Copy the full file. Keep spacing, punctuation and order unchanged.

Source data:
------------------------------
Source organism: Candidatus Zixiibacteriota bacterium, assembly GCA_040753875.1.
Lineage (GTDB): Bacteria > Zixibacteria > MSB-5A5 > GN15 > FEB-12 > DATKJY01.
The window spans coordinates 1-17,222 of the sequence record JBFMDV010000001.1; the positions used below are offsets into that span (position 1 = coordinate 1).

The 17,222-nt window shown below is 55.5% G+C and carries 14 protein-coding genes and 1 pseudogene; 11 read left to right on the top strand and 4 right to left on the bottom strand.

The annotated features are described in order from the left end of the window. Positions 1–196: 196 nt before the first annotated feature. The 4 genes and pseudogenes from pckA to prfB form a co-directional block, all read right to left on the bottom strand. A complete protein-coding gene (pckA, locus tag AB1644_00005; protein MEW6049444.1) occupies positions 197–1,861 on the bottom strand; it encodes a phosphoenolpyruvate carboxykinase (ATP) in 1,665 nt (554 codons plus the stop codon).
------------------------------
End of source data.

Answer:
Source organism: Candidatus Zixiibacteriota bacterium, assembly GCA_040753875.1.
Lineage (GTDB): Bacteria > Zixibacteria > MSB-5A5 > GN15 > FEB-12 > DATKJY01.
The window spans coordinates 1-17,222 of the sequence record JBFMDV010000001.1; the positions used below are offsets into that span (position 1 = coordinate 1).

The 17,222-nt window shown below is 55.5% G+C and carries 14 protein-coding genes and 1 pseudogene; 11 read left to right on the top strand and 4 right to left on the bottom strand.

The annotated features are described in order from the left end of the window. Positions 1–196: 196 nt before the first annotated feature. The 4 genes and pseudogenes from pckA to prfB form a co-directional block, all read right to left on the bottom strand. A complete protein-coding gene (pckA, locus tag AB1644_00005; protein MEW6049444.1) occupies positions 197–1,861 on the bottom strand; it encodes a phosphoenolpyruvate carboxykinase (ATP) in 1,665 nt (554 codons plus the stop codon).